Hamish McDonald | The Saturday Paper
In his first couple of years as foreign minister, Alexander Downer had a lot of bombs explode in his portfolio.
Among them was the 1997 Sandline affair in which Papua New Guinea’s government brought in South African and other mercenaries to try to end the bitter conflict on Bougainville Island that had closed the giant Rio Tinto gold and copper mine there since 1989.
An army mutiny in Port Moresby scotched that idea, a truce with the Bougainville Revolutionary Army followed, and talks held in a New Zealand army camp led to a peace agreement in 2001 that set up an Autonomous Bougainville Government (ABG). Throughout the talks, New Zealand sources say, Downer was out to prevent what he called the “Balkanisation” of Australia’s strategic arc of friendly states to its immediate north-east. The Kiwis were somewhat sceptical this could be avoided. Anyone who’s read the Lloyd Jones novel Mister Pip might agree.
An election starting on Monday among Bougainville’s estimated 300,000 people brings the issue closer to decision. The Bougainville government’s new president and legislature will hold a promised referendum some time during their five-year term on whether the island stays in PNG or goes independent.
John Momis, who is the current ABG president and favourite for re-election against eight other candidates, is adding another explosive issue. After getting a new mining law passed in March this year, he is pushing for the reopening of the Panguna copper mine that was the original cause of the civil war. With only 11 per cent of his government’s budget coming from local revenue, the rest mostly from Port Moresby grants, the mines are the only prospective source of revenue to make either autonomy or independence a reality. The island has plenty of other goldmines, feverishly worked over by about 10,000 panhandlers who aren’t taxed, but it would take much longer for other, less socially burdened medium-scale mines to eventuate.
According to Anthony Regan, an ANU constitutional law professor who advises the Bougainville government, most Bougainvilleans would prefer Rio Tinto to return to Panguna, under stricter local consent and environmental provisions. “They prefer the devil they know,” he said. Whether Rio Tinto wants to spend the $US5.2 billion it estimates it will take to reopen the derelict mine is another matter.
Other interests are hovering. Momis suspects that PNG Prime Minister Peter O’Neill wants to buy out Rio Tinto’s 53.83 per cent shareholding in Bougainville Copper Ltd, adding it to his contentious nationalisation of BHP’s former Ok Tedi mine at the other end of the country. Momis said this would lead to a demand for immediate independence. O’Neill denies any such plans.
A new face on the scene is Anthony Johnston, of Sydney-based waste disposal firm United Resource Management (URM) and sponsor of the Manly-Warringah Sea Eagles. Johnston and his old schoolmate, lawyer Ian de Renzie Duncan, have been cultivating former rebels around the mine who call themselves the Me’ekamui Government of Unity. Regan said URM’s interest appears to be in brokering the entry of a new mine operator to Panguna. At a meeting with ABG president Momis in February, which Regan also attended, Johnston and Duncan had argued that while Rio Tinto should be given first refusal, it should be given six months to make a decision. Johnston did not return calls to his Sydney office.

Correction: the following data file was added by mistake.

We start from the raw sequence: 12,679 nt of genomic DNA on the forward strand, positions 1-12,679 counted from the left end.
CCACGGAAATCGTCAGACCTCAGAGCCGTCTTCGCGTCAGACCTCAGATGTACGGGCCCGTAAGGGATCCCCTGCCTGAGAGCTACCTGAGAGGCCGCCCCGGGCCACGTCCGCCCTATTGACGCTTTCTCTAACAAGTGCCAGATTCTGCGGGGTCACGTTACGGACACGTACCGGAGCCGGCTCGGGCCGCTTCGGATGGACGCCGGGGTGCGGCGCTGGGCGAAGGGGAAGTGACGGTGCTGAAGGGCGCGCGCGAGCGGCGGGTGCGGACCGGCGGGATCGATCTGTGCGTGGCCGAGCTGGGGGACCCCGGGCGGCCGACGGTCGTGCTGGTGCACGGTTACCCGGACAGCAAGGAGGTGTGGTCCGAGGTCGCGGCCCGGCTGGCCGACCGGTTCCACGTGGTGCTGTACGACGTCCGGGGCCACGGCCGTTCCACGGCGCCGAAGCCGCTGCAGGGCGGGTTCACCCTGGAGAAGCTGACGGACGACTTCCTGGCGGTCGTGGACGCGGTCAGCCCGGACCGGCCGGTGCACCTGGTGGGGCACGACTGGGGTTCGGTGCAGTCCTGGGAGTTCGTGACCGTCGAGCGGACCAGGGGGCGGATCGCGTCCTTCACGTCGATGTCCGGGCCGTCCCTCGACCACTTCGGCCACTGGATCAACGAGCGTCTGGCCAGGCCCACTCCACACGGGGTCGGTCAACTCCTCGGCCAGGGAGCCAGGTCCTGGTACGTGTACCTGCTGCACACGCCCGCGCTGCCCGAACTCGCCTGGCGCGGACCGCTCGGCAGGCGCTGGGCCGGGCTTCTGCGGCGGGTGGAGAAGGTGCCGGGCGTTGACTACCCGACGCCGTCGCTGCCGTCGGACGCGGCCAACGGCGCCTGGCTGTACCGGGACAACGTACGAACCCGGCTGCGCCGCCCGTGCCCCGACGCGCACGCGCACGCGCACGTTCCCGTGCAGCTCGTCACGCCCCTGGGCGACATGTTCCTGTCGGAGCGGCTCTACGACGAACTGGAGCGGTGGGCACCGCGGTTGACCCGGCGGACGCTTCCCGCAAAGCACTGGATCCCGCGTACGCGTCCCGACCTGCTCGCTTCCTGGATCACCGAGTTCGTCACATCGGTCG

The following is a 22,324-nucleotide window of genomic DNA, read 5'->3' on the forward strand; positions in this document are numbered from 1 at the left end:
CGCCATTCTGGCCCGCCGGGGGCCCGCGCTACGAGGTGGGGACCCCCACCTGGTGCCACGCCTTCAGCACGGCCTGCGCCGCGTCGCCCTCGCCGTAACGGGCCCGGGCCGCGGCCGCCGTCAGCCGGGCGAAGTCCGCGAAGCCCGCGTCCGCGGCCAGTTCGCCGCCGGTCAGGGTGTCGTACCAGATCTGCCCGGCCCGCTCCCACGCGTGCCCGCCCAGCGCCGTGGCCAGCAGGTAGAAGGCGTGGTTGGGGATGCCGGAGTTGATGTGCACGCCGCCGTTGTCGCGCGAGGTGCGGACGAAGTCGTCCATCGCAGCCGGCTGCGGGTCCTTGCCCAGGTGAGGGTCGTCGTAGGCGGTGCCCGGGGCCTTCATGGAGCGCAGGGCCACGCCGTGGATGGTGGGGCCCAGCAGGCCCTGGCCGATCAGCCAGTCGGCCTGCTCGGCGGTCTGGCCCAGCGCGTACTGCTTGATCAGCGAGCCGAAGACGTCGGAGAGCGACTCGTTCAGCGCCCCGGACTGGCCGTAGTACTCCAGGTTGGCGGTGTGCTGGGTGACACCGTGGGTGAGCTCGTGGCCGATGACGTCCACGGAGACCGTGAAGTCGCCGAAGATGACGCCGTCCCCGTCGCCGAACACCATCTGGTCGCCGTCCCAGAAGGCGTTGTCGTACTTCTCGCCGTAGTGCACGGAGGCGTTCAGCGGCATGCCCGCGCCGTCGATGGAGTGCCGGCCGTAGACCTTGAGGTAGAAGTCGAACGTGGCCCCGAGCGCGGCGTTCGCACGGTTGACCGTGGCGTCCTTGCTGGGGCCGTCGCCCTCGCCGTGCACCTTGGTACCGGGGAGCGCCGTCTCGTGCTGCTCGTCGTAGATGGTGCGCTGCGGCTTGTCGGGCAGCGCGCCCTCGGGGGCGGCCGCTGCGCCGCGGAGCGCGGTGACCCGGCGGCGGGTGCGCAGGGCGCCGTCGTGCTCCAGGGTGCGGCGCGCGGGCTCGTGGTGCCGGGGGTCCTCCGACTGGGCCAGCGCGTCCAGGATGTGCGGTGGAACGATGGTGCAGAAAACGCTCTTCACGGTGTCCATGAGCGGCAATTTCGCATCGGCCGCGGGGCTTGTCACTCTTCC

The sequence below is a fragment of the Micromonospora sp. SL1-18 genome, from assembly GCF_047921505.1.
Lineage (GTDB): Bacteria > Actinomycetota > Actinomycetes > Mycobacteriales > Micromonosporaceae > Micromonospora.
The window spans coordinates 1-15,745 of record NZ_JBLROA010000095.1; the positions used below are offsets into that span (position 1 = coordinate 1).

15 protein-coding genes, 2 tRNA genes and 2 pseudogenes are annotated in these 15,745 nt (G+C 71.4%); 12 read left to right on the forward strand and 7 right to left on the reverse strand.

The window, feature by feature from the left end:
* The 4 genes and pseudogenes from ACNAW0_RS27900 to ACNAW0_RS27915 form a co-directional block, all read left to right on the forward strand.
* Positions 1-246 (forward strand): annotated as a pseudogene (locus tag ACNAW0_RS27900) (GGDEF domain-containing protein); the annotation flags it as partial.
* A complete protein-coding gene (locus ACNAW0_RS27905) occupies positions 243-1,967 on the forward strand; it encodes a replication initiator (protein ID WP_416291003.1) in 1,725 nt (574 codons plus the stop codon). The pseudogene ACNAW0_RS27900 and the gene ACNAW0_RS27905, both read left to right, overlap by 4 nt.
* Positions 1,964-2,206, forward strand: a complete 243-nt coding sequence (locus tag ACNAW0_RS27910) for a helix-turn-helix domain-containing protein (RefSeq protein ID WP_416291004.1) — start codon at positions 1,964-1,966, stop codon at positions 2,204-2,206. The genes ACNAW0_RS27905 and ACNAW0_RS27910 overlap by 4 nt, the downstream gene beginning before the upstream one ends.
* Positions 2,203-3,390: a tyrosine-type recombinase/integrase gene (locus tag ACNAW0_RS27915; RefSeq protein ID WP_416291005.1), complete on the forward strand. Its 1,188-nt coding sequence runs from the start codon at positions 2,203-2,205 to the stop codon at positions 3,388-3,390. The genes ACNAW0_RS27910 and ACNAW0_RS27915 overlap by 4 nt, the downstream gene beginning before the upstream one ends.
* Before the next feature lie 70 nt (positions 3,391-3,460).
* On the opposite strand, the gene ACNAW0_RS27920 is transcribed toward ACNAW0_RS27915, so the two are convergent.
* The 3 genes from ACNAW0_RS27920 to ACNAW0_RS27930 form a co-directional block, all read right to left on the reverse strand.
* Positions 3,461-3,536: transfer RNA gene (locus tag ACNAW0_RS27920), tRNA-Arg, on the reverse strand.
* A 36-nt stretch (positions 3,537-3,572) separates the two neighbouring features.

How will the Bougainvilleans vote in the referendum? Dark-skinned, like many of the peoples in the adjacent Solomon Islands, from whom they were separated by colonial rivalry between Germany and Britain in the 1890s, they regard the lighter-skinned people from the other parts of PNG as alien “redskins”. Efforts by Port Moresby to put resources into the ABG may have come too late to overcome bitter memories of the counterinsurgency campaigns by national police and soldiers in the 1990s. “Lack of support for the ABG from Moresby has loaded the dice towards independence,” Regan said.
So the fear of a chink opening in our belt of Melanesian buffer states could be realised. Yet there’s a sting in the peace agreement. At Downer’s urging, it left implementation of the referendum result to the PNG national parliament, contingent on disposal of weapons and development of good governance in the ABG, rather than making it automatic. Regan says there’s some legal opinion in Port Moresby the referendum can be stopped on these grounds. Any such effort, or to block the result, could reopen conflict.
Bougainvilleans accepted the compromise after Downer argued the international community would support implementation of “a free and fair referendum with a clear outcome”, Momis told his outgoing parliament ahead of the election. “The truth is that we may need to rely on international community support at that time,” he said.